Martine Gutierrez, Ryan Lee , FOCUS
California-born Martine Gutierrez will showcase new printed work from her self-made publication Indigenous Woman, which subverts the fashion magazine template even as it nods deferentially to it. (The New Yorker described the series as a “critique of colonialism that’s ready to party.”) Bulldozing the still-all-too-prevalent cis, white, Western iconography that characterizes such publications, Gutierrez’s version is replete with authentic regalia, textiles, and cultural tropes that celebrate her Amerindigenous heritage, mingling editorials with cheeky fake ads that skewer real-life campaigns. “I was driven to question how identity is formed, expressed, valued, and weighed as a woman, as a transwoman, as a latinx woman, as a woman of indigenous descent, as a femme artist and maker,” Gutierrez stated in her editor’s letter. The endeavor is a powerful showcase of a 360-degree vision, an aesthetic created with “full autonomy—all photography, modeling, styling, makeup, hair, lighting, graphic design, and product design I have executed myself.” As the artist told Vice last year: “I want it to feel easy.” The artist added: “We’re living in an era where my existence is political whether I want to be or not. It’s really hard and emotionally taxing, and humor is my savior.”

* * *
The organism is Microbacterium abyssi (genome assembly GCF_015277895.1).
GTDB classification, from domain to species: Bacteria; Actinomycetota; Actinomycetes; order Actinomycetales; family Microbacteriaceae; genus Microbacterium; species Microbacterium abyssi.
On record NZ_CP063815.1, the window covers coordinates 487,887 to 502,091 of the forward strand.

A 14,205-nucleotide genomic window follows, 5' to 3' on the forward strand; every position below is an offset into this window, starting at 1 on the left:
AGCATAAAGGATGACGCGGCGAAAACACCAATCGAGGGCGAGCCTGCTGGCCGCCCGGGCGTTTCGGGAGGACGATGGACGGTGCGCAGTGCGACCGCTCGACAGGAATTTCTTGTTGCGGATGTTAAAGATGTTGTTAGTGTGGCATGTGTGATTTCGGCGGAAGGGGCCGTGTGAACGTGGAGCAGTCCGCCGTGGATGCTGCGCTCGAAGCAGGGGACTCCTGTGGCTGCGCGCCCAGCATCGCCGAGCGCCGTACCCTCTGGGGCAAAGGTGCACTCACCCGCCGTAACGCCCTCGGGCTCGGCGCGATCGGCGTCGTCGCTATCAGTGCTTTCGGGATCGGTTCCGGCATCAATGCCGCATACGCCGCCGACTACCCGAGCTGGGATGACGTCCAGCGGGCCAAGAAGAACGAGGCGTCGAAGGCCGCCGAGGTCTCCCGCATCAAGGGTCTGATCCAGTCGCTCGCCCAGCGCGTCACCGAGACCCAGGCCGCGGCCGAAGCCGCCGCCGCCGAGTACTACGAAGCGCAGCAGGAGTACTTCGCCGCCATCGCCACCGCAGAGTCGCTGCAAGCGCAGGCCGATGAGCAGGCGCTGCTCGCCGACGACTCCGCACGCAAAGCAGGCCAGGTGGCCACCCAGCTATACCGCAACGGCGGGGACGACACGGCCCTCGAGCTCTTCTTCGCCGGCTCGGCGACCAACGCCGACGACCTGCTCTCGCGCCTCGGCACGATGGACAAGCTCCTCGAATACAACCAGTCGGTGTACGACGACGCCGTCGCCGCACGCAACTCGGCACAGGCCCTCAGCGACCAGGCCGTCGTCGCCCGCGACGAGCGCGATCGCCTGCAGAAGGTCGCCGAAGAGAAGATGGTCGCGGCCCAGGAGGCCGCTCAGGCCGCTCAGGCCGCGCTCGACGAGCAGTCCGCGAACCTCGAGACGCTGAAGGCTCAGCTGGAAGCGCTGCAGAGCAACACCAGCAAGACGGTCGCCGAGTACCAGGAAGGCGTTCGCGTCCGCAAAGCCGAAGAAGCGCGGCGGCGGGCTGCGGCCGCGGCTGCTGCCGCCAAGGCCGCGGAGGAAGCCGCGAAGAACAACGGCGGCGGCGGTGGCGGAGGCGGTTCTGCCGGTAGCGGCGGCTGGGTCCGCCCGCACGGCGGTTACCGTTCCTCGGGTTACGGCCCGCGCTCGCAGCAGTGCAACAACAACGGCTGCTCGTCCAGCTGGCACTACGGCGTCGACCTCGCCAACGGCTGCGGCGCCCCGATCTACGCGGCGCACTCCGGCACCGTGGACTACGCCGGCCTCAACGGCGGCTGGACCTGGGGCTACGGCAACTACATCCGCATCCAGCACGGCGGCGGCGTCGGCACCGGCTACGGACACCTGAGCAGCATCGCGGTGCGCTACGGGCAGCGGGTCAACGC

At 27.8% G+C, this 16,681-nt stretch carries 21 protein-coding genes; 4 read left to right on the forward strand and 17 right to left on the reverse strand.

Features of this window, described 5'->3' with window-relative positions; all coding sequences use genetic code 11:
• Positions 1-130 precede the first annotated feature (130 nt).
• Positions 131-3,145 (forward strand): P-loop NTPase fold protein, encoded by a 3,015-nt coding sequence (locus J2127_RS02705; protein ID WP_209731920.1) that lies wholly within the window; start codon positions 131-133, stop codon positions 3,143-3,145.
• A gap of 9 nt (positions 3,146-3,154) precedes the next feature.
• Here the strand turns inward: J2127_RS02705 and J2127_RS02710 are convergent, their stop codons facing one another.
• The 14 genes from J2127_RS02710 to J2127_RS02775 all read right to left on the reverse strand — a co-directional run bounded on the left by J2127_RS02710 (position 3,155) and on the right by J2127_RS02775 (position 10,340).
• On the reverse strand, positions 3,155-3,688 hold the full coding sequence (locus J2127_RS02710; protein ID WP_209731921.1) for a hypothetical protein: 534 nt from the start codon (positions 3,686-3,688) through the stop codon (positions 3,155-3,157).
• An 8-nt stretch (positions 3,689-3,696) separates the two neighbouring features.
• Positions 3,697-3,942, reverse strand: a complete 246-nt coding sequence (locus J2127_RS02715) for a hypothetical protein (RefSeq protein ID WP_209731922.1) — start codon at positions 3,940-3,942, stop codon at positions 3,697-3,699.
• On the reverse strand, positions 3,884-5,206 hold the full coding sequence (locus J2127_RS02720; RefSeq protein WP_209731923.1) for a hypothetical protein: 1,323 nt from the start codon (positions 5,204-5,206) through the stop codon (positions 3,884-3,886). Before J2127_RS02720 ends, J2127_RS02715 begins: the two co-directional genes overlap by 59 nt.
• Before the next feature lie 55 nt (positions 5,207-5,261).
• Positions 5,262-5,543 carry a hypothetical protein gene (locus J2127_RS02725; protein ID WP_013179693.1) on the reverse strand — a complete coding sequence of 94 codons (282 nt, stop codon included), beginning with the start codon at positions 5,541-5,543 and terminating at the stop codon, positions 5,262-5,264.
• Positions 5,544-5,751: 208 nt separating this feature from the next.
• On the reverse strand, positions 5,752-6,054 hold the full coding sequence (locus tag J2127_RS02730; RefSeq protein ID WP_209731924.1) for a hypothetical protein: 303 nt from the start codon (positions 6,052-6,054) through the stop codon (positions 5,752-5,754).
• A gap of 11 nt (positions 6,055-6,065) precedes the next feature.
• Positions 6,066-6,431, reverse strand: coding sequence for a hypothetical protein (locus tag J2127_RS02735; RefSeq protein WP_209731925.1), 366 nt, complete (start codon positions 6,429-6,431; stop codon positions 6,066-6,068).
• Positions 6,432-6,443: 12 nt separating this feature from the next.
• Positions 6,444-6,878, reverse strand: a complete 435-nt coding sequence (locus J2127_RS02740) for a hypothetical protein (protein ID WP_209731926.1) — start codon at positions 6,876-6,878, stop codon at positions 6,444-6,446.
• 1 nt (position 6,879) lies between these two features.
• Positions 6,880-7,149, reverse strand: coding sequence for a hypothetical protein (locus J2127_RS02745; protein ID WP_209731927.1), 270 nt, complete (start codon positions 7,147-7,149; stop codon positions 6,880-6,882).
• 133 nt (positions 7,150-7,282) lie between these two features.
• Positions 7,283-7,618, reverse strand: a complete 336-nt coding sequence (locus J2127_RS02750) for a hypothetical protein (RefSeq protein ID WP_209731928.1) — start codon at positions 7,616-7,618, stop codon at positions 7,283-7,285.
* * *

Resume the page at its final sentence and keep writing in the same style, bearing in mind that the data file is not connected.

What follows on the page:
Dawoud Bey, David Hammons, Bill T Jones, Philip Mallory Jones. Copyright Dawoud Bey, Courtesy of Rena Bransten Gallery and Stephen Daiter Gallery.

Dawoud Bey, Stephen Daiter Gallery